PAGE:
Before Pridemore, Early Riser, Cristy Road, and two members of Teenage Halloween had performed short somewhat somber solo acoustic sets. During this time the crowd was rather small and subdued, and when it shouted words at the stage they were encouraging. An audience member called out “But it’s beautiful!” to Road when she pointed out a slight mistake in her rendition of Mischief Brew classic “Every Town Will Celebrate.”
At no point did the show ever feel like anything but a celebration of an inspiring man’s life, but until Pridemore, things felt a bit more like a remembrance. After he flooded the stage with his energy and anger it started to feel like a party. The crowd started forming, the mosh pit opened up, and the evening’s pent-up frustration and rage rose to the surface.
Then Out of System Transfer took the stage, and while the Brooklynites definitely represented the more folk side of folk punk — which toward the latter part of their run Mischief Brew expressly shied away from — the people in attendance didn’t slam dance any more subtly for it. The trombone-toting four-piece played a few covers, and their lead singer waxed poetic about his and Petersen’s shared affinity for obscure folk tunes in a set that included tracks like “The Preacher and the Slave” by Joe Hill, “Pancho and Lefty” by Townes Van Zandt, and “Mary Ellen Carter” by Stan Rogers, a track Mischief Brew had released as a single. They also hit Mischief Brew’s “Lowly Carpenter” along with some Out of System Transfer originals.
By the time the folk punk collective Comrades took the stage the venue seemed so packed it was about to burst, and it wouldn’t have mattered whether it was the loud, angsty, and abrasive sounds of Comrades or another solo acoustic act getting on stage; the audience was ready to lose their minds. The melee ensued the moment Comrades struck their first note and the pushing and shoving didn’t end until after their last. Though Comrades didn’t play any Mischief Brew covers, their track “Give Me Coffee or Give Me Meth” is a clear homage to Mischief Brew’s “Gimme Coffee Or Death.”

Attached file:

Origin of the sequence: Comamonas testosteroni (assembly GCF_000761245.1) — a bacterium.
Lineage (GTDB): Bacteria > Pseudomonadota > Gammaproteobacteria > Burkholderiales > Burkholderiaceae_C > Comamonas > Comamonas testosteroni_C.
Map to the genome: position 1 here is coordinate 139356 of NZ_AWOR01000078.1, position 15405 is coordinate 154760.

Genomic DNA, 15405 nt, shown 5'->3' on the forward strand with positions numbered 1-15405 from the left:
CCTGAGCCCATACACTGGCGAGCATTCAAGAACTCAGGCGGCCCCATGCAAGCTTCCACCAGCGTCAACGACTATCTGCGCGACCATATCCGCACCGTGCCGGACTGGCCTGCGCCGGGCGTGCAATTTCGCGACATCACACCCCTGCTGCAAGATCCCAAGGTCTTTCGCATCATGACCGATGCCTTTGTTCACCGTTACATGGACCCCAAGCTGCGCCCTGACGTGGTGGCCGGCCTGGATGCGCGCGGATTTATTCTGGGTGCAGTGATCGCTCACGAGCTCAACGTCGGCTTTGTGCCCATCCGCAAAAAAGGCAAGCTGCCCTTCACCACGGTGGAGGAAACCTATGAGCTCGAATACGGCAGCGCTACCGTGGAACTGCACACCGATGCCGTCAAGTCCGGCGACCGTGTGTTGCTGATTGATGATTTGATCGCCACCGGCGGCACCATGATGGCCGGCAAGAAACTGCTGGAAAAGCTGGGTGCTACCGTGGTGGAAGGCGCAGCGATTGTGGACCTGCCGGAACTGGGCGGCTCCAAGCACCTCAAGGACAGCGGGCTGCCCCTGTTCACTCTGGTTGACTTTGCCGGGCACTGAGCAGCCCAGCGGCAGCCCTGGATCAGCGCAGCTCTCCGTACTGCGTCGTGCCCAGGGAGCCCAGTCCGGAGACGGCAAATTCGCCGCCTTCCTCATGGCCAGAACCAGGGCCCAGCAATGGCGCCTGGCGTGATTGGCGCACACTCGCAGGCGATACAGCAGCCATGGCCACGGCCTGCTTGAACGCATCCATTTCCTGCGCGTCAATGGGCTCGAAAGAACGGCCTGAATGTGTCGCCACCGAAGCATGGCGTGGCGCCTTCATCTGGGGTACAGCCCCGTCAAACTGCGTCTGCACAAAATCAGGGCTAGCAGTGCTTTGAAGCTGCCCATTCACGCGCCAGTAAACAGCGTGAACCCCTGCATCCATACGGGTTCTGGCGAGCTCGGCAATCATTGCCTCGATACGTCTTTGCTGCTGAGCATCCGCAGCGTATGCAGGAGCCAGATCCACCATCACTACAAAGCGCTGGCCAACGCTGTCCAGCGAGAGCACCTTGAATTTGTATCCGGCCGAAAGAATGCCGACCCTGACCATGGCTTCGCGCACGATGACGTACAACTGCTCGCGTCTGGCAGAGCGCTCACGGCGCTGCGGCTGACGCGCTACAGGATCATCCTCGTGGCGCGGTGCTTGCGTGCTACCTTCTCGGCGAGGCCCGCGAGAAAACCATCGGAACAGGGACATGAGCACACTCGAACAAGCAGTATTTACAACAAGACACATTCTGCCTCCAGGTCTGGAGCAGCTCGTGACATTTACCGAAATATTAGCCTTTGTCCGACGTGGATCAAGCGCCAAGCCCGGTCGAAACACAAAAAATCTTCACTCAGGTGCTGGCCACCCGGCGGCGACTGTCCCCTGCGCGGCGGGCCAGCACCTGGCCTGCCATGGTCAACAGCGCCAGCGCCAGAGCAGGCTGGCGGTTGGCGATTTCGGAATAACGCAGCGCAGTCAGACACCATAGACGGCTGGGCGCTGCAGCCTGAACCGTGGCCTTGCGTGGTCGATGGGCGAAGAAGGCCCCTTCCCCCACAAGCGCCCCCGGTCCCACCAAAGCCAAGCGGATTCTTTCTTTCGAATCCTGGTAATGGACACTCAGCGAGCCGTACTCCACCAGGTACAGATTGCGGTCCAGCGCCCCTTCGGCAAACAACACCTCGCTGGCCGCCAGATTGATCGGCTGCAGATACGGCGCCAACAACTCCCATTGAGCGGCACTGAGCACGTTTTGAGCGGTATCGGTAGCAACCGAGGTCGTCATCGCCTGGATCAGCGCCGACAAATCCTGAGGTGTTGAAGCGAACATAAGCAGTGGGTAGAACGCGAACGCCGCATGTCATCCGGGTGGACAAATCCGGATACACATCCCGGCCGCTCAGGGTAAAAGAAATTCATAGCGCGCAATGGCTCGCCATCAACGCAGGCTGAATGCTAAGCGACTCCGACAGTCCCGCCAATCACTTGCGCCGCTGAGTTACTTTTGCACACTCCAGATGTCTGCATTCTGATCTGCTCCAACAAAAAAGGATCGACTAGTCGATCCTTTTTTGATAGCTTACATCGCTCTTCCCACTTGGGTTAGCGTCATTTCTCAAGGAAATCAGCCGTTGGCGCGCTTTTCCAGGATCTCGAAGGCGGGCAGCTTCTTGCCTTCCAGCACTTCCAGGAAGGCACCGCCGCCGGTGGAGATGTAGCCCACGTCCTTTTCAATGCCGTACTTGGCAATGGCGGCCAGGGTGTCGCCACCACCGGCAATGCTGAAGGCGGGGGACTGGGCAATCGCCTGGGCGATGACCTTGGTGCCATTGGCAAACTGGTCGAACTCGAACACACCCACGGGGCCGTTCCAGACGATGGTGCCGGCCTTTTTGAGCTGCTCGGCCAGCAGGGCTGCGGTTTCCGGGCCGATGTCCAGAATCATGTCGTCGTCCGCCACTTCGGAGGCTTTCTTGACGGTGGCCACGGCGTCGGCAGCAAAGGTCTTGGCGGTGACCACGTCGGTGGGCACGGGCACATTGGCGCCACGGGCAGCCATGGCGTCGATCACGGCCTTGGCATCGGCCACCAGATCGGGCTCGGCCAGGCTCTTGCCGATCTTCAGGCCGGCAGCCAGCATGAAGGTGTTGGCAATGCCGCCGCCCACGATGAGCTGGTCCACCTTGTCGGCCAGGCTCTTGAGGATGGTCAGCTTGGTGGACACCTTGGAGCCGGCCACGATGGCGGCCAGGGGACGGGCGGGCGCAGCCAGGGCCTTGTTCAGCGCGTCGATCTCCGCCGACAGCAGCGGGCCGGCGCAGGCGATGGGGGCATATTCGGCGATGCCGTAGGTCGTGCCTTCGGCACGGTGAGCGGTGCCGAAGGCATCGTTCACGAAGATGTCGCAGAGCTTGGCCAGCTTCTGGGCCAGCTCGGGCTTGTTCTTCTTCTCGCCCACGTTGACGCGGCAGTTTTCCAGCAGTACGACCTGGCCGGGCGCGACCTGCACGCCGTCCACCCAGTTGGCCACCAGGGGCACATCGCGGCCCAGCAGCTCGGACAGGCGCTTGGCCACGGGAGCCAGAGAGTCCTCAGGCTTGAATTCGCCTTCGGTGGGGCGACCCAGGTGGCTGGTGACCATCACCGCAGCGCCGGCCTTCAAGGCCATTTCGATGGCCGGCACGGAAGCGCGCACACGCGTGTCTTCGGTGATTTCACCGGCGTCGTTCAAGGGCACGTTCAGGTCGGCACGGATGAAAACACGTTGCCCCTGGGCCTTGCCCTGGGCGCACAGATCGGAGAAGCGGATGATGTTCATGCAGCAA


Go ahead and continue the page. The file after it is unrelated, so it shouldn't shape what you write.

It was during their set that the show really started to feel like the sort of shindig that Mischief Brew would have headlined. It felt as though at any second Erik might just come through the door from the merch booth or back from the bar after a glass of whisky.
But in the absence of ghosts, Israeli composer and musician Yula Beeri was no consolation prize. Her three-piece band was one of the most exciting and musically proficient acts of the evening; Yula spent most of their set on a stool and still managed to keep the crowd in a frenzy. She also split part of the set with World Inferno/Friendship Society frontman Jack Terricloth. They did two tracks together, one with Yula’s full band and the other a haunting rendition of “Friend to the Friendless.”
“It is one of life’s absurd jokes that I am playing a memorial for Mr. Petersen, rather than Mr. Petersen playing a memorial for me,” said Terricloth. “Comedy is part of the grieving process, take it from me,” he added before raising a toast to the fallen.
After the official performances wrapped up, Out of System Transfer led a rousing singalong of Mischief Brew songs — among others, “Roll Me Through the Gates of Hell” and “Thanks, Bastards” — before the stage was opened up to anyone who wished to jump up and sing a song in tribute to Erik Petersen.
While fans of Petersen’s took their turn on the mic and the crowd sang along, the real sadness of the event started to take hold of many in attendance. Terricloth stood stoic in the back of the venue surveying the thinning group, while others sat down on the concrete floor.
As people stumbled over lyrics and pulled out cell phones for quick refreshers on tunes, we all realized that this was it. Denise Petersen watched the clumsy, loving efforts to keep things going for one more song. “It’s a beautiful shit-show,” she said, “like my life.”
When you hear that Mischief Brew will perform in your town, you make sure you get your ass to that show, even if you were riding in the back of an ambulance that same morning. I spent the better part of that Saturday getting my mom to the hospital, who came down with some severe viral infection, and waiting around as doctors and nurses performed tests and ultrasounds. It didn’t stop me from seeing one of my favorite bands, and I decided I was taking up too much space in the emergency room. I knew I had to go and see Mischief Brew, just to simply get me out of those hospital blues.